Dick Smith, ABL and Colin Golvan, who all helped, are people of high learning and they need to be congratulated, and Big hART is a stubborn and quiet campaigning force to be reckoned with. However, we all sit in the comfortable box seat of power, on the cushioned comfort of privilege as we fight for issues of cultural rights such as this. To ensure we ‘do no harm’ we must diligently focus on what we don’t know, not what we do. We must proceed with tentative steps in this intercultural work, like an ethical toddler asking for guidance. We must remain wary of praise and accolades … asking each time, ‘Fine, but what is it that I am not seeing now?’
I made many mistakes on this project, as an artist and as a strategist. I was often a dullard when it came to self-perception regarding power. However, one mistake I didn’t make was hiding from the demands of the moment. Communities such as the Namatjira family needed our courage to both bring our skills and to make mistakes. They didn’t have time for white fella false humility, false deference or the overly reverent timidity that is the shadow of awakening out of paternalism.
Hands need to get dirty. It takes courage to do your best and make mistakes. It is what lends real meaning to success because it is not about helping to ‘bring change to people’, it is about us changing. These are mostly non-Indigenous problems, manifesting in Indigenous communities. This is the truth of it: in offering time and resources to assist in fixing the problem, we will be part of the problem. This always hurts. This contradiction burns people out. It is part of the joy and the sorrow of intercultural reciprocity—the Ngapartji Ngapartji. (It is also the target of much self-righteous inner-city tut-tutting as the chatterati look up from checking their real estate prices and cast quick judgement via their Twitter feed on some Central Australian ‘problem’ they know little about and will never see.)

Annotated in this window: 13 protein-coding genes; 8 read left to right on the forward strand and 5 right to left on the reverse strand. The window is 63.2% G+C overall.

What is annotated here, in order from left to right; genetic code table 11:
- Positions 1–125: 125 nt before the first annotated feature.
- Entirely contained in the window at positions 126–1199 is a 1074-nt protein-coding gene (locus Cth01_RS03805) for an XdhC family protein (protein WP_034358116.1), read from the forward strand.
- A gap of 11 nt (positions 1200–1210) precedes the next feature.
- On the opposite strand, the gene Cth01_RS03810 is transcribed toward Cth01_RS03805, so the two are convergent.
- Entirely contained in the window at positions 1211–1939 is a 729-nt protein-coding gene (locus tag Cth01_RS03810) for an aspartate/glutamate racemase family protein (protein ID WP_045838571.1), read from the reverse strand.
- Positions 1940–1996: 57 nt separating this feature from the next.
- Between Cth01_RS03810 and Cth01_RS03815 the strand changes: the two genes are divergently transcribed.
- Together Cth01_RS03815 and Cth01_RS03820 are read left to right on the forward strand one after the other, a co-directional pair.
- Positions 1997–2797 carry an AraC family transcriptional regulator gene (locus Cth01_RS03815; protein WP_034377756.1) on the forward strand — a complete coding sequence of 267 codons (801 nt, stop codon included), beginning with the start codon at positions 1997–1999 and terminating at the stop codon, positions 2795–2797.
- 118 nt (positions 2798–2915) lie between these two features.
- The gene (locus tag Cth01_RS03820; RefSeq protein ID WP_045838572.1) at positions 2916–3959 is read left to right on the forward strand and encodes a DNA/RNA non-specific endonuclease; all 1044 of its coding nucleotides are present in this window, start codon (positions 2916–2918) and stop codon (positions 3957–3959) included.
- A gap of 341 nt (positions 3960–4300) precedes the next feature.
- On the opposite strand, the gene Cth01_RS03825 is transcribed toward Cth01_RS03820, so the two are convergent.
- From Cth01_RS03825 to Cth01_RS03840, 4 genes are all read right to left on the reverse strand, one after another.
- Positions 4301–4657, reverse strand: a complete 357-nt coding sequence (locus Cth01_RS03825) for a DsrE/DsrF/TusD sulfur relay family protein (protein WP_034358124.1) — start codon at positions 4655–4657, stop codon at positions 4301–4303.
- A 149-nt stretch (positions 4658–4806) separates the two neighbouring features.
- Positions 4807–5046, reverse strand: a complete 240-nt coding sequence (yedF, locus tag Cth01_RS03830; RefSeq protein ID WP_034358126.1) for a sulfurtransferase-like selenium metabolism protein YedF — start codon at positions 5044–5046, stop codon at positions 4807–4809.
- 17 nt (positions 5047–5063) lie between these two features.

Obituary continued …
Kumantjai, our dear friend, was fun, she could catch a rabbit in her bare hands, she was cheeky and welcoming, inviting us into her family and into the safe public dimensions of her deep and multifaceted cultural world, teaching us stories and language, caring for our children as if her own. She was genuine and grateful for the exchange that cut through the false barriers of difference, preferring instead to embrace hearts of goodwill and stumble together down paths new and unmapped.